With the digital skills agenda a high priority for organisations and the number of people (150,000 digital jobs are predicted by 2020) looking to enter a career in digital marketing, you’d think that organisations have the pick of the litter, wouldn’t you?
Well sadly, that isn’t the case. The truth is, in most instances, companies don’t actually know what they are looking for when recruiting digital talent, and without a digital plan, it can end up with the blind leading the blind.
The most typical situation happening is that companies are relying on digital natives (meaning a person born or brought up during the age of digital technology and so familiar with computers and the Internet from an early age), instead of upskilling their current workforce on digital skills.
What this does is hinder areas such as marketing, management, customer service and sales, all of which suffer significantly from this, leaving existing talented people to feel displaced and unmotivated. You’ve likely already come across this in the phrase of ‘train to retain’.
Unfortunately, companies still in this day and age, don’t fully understand how to engage with their workforce digitally. This fact is supported from the recent briefing document published by the Digital Marketing Institute which shows that the USA (63%), UK (52%) and Ireland (72%) are unanimous in their verdict that becoming more digitally focused will be critical to their organisation in the next two years. Key concerns for respondents include the fact they feel that a lack of urgency exists in their organisation to develop a focus on digital transformation.
So what can we do about it?
Well for starters, we need to change perceptions and knowledge. With this, the digital skills gap ‘can’ and ‘will’ be faced, but also change business organisation’s mindset of what great, qualified and trained digital talent can bring to a business.
All businesses in this day and age, but particularly marketing organisations will and do benefit from having the best digital talent at their fingertips, as opposed to their competitors having it.
Understanding what ‘digital’ means in marketing
Perhaps digital marketing is misrepresented because we look at digital as a specific role in time and not in terms of the commercial innovation necessary for businesses and brands to move forward.
Companies must break down the 9-5 at a desk mentality to appeal to digital talent who, as the name suggests, have increased levels of flexibility to work away from an office, in more creative environments or during less traditional working hours.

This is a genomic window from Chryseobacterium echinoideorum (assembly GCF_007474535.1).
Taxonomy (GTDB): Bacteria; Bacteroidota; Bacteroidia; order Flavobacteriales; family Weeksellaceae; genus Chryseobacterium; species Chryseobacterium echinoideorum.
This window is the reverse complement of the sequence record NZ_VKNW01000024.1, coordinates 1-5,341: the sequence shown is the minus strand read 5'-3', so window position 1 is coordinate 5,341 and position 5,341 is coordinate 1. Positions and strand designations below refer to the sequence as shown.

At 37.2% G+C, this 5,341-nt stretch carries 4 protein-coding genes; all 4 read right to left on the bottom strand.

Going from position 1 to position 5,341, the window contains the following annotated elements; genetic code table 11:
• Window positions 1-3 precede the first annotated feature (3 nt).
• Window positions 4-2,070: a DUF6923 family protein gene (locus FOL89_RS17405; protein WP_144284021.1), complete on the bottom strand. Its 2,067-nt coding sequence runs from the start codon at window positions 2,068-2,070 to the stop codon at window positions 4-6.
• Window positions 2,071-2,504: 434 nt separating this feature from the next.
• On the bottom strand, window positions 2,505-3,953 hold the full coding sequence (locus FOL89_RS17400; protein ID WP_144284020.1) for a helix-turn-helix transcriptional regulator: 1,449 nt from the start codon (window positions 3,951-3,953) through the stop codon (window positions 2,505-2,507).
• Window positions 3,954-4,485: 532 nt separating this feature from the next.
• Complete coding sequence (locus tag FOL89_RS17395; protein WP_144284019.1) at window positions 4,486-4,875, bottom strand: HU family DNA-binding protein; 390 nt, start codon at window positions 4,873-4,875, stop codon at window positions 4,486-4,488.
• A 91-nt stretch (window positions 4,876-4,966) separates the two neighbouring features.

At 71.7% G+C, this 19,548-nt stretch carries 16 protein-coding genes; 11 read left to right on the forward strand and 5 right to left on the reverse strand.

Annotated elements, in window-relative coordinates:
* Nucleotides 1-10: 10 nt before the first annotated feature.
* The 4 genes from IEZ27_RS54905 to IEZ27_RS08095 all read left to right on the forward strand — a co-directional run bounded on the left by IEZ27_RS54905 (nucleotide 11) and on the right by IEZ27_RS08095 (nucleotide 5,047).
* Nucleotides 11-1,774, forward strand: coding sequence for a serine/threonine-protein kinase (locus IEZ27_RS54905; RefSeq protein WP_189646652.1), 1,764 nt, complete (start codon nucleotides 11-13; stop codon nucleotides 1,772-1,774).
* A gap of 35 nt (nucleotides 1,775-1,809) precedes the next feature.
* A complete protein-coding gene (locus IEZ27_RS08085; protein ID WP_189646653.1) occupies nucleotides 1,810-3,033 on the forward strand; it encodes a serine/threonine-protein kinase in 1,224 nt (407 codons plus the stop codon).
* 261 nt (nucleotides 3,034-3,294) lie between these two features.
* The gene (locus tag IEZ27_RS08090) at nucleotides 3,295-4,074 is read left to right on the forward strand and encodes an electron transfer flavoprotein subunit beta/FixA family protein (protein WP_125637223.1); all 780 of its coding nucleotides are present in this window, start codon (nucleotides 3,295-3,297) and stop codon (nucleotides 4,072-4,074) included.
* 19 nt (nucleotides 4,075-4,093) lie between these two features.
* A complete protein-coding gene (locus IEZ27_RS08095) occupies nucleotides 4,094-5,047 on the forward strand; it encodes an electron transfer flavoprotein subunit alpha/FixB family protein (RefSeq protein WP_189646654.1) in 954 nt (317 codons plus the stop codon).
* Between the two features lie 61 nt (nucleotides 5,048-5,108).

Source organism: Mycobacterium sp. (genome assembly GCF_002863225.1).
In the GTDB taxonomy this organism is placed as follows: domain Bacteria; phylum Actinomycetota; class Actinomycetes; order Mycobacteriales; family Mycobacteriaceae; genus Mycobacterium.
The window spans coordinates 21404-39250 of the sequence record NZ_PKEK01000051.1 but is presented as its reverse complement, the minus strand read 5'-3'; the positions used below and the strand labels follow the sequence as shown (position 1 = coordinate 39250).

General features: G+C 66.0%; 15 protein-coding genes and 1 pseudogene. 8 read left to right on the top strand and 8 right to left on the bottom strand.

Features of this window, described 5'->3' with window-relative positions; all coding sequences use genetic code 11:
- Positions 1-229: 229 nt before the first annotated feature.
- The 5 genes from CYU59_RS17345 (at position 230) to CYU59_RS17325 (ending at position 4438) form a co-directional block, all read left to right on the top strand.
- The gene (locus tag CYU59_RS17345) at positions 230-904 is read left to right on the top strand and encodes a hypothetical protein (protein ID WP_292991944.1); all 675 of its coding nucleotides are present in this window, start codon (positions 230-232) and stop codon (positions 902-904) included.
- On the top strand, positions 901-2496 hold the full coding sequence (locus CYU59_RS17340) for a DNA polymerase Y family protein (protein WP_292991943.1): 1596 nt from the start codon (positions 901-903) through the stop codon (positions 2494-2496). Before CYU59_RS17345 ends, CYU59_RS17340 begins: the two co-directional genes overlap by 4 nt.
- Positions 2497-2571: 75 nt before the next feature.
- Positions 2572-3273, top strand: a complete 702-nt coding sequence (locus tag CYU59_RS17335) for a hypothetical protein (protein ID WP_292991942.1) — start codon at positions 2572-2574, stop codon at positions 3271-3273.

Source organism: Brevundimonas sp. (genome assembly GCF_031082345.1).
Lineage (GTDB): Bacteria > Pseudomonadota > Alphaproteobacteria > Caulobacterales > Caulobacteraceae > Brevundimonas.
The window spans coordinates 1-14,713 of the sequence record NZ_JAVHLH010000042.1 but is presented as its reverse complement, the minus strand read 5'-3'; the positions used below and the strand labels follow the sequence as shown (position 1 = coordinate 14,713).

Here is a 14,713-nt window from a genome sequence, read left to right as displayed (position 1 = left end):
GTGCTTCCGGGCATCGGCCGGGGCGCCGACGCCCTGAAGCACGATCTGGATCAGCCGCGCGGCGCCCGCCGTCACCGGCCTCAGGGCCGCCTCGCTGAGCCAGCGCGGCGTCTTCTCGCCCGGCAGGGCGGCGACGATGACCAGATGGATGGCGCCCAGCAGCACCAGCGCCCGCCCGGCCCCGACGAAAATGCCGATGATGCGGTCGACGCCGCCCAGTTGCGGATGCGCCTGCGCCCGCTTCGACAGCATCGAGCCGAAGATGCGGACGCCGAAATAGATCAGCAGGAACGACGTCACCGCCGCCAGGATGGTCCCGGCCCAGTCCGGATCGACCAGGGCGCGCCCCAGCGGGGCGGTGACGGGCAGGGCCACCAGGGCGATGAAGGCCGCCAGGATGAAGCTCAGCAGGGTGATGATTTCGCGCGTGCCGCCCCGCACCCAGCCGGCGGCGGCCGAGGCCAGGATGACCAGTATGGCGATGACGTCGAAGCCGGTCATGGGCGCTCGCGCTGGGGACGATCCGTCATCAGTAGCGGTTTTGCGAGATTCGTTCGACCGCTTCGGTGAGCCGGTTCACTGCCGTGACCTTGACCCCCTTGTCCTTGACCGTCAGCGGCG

There are so many digital fields that a company can benefit from, whether they are specific to a direct activity or tactic (such as an online client engagement manager or SEO specialist), or generalist for example a Digital Marketer or Communications Manager, who may be responsible for a number of areas within the business from social media management through to digital communication, website maintenance and digital customer relations.
For organisations to gain the right talent, they must have a clear understanding of what they are looking for, not only commercially, but skills wise too.
Lack of progression or training opportunities
Digital talent can sometimes be seen as a fix to a problem, like when a company is experiencing website issues, or when they have a social media crisis. This ultimately means that for many people who enter digital roles, there is no (or a significant lack of) company progression or further training, which as we know in any marketing role is essential to stay on top in an ever-changing environment.
In competency-based tests it was revealed that only 8% of current marketers possess entry level digital skills, while 69% of marketers in the UK and USA say they feel the need to improve their digital skills in order to remain competent in their current role.
With the detrimental consequences of the skills gap all too clear, many marketers feel content with the skills they currently possess but the future waits for no-one and anyone who isn’t evolving with the times are losing money for their business. The only true way to address the situation is by education and skills development
Is there a solution?
Well, there may be now…
The world’s leading marketing training providers Professional Academy have partnered with the Digital Marketing Institute to create a customised qualification specifically driven to close the skills gap.
The Digital Marketing Diploma will act as a global certification in digital marketing. The course addresses a number of critical skills which are currently lacking in the marketplace, such as Social Media Marketing, Mobile Marketing, Pay per Clicks, Email Marketing and Web Analytics among the syllabus.
The diploma can be completed through either a 30-hour workshop supported course, where a mixture of distance eLearning and four face-to-face workshops are used, or solely through distance learning online. At the end of the course, candidates complete a three hour Pearson VUE computer-based exam, after passing candidates can take a new confidence in digital marketing alongside an internationally recognised certification to add to CVs.
The future is digital
In order to succeed, our thinking and skillset needs to be too, failing to do so will result in an even larger skills gap than what currently exists and will not only affect organisations who need to adapt their marketing to new innovative audience engagement strategies, but also decrease the opportunities for people looking to advance or enter a career in marketing.
By Michael O'Flynn, sales & marketing manager, Professional Academy
GDPR Summit Series is a global series of GDPR events which will help marketers to prepare to meet the requirements of the GDPR ahead of May 2018 and beyond. Further information and conference details are available at http://www.gdprsummit.london/
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